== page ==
The US military has slightly relaxed the Lockheed Martin F-35A's range requirements because the effort required to achieve the original specification is not worth the cost, the US Air Force's top uniformed officer told Congress on 6 March.

"The difference between the key performance parameter for distance versus the estimate for performance was five miles [8km]," said USAF Chief of Staff Gen Norton Schwartz during his testimony before the House of Representatives' Committee on Appropriations. "The question to me is: How much do we want to invest in order to recover that five miles margin?"

For the USAF the additional cost to regain the lost combat radius is not worth the money, which is why the Pentagon's Joint Requirements Oversight Council decided to relax the performance demanded for the stealthy fifth-generation fighter. USAF Vice Chief of Staff Gen Philip Breedlove sits on that council.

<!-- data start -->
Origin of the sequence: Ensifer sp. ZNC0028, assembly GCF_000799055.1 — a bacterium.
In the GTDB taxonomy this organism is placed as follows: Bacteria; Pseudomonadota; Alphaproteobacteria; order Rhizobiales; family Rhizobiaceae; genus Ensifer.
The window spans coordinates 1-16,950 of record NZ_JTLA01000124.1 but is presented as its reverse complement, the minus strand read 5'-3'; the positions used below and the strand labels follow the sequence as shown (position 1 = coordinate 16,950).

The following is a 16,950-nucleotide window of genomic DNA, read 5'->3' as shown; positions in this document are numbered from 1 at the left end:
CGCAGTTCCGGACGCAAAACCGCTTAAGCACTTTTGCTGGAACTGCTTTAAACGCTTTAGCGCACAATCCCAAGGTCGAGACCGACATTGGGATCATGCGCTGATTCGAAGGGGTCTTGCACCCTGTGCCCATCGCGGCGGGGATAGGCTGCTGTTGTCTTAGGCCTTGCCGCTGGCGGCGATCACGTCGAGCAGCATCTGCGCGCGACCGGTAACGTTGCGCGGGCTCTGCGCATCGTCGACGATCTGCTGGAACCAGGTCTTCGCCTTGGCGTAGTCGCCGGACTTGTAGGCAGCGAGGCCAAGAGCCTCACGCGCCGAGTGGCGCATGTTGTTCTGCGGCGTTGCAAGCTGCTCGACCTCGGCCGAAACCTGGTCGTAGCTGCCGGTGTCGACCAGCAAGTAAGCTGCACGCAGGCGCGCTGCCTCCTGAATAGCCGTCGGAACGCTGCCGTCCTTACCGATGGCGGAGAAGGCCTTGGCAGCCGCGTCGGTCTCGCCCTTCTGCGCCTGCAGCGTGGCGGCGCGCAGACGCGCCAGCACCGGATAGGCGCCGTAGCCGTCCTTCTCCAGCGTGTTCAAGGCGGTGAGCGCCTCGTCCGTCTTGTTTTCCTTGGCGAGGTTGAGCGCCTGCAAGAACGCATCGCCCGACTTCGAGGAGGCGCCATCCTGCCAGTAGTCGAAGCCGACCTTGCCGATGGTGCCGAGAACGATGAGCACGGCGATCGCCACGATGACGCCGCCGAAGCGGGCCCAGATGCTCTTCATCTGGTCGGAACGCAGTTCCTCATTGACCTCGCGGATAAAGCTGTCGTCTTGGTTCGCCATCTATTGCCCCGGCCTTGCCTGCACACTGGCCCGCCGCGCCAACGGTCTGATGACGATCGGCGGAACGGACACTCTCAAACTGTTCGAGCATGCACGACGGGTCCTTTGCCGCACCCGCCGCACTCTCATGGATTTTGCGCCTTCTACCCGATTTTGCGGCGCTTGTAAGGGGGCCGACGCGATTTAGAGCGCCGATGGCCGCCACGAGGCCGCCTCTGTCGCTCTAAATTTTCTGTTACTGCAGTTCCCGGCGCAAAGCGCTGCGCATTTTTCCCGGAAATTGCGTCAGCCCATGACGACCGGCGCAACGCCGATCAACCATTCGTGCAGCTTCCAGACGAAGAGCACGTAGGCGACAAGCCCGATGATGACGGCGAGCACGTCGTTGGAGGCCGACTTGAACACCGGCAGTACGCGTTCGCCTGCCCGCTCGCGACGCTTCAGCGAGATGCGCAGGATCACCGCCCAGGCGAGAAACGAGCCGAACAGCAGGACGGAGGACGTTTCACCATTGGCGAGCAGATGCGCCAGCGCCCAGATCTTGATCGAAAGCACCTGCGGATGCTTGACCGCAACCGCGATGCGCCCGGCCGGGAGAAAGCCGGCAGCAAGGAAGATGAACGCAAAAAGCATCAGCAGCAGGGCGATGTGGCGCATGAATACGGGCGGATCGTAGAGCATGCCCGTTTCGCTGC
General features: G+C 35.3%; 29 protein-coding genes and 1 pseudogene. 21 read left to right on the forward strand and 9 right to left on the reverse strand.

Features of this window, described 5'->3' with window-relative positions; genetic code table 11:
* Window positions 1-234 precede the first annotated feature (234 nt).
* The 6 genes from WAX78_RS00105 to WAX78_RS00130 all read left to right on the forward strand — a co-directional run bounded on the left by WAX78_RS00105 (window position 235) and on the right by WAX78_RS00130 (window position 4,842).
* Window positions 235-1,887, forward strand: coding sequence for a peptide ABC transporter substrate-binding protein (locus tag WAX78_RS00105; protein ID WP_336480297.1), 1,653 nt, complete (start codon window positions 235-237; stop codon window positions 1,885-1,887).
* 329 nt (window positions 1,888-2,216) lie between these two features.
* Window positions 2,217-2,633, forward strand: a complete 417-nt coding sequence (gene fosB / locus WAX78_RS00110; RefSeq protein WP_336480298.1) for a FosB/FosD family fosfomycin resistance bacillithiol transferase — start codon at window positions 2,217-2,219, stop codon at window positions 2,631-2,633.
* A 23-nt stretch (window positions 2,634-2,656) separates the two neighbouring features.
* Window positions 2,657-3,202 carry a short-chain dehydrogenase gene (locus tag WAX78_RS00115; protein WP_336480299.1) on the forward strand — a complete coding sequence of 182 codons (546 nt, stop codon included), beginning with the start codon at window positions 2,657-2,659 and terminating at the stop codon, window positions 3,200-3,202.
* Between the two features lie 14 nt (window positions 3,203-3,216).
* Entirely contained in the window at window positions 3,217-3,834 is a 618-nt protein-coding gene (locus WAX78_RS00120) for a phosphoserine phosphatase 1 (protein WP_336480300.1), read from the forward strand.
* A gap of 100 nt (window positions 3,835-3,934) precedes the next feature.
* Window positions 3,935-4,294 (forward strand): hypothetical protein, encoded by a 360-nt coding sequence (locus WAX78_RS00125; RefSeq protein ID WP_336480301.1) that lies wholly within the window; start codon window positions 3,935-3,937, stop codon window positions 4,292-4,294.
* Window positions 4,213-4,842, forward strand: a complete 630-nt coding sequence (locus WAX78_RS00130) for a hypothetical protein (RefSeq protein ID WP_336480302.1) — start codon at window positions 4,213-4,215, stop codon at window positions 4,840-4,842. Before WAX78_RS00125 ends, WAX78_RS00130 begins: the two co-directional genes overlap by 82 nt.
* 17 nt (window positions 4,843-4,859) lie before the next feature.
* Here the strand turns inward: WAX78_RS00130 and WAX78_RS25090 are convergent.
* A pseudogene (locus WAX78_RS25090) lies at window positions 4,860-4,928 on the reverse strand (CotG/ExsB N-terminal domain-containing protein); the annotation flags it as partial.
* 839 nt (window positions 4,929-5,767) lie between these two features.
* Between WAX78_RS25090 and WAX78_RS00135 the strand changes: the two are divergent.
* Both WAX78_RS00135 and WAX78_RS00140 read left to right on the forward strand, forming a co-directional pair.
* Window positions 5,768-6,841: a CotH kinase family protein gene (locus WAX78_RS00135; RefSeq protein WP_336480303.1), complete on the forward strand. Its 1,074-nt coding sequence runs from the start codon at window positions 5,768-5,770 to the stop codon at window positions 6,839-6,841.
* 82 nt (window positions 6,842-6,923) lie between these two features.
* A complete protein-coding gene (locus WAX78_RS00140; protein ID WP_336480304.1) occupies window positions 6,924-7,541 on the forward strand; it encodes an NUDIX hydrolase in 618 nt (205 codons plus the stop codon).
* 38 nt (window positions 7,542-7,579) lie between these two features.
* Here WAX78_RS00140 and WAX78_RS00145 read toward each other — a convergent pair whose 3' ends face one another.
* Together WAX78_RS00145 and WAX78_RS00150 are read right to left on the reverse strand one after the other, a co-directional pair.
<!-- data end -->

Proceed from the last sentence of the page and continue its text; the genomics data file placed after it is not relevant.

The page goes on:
Lockheed Martin F-35A,

 © Lockheed Martin

"It was a judgement call," Schwartz said. "And not an unreasonable one."

In May 2011, Flightglobal reported that the conventional take-off and landing F-35A's combat radius had dropped to 1,080km, or about 11km short of the requirement. The combat radius for the other two F-35 variants had also declined, but remained above their minimum thresholds.

The range was reduced after Pratt & Whitney diverted more bleed air from the F135 powerplant for cooling purposes. The USAF also accepted new estimates that reduced the F-35A's fuel capacity and added the weight and drag of the Lockheed electro-optical targeting system.

[CORRECTION: Due to an editing error, the original version of the article incorrectly stated the F135 was burning hotter than anticipated.]

Source: Flight International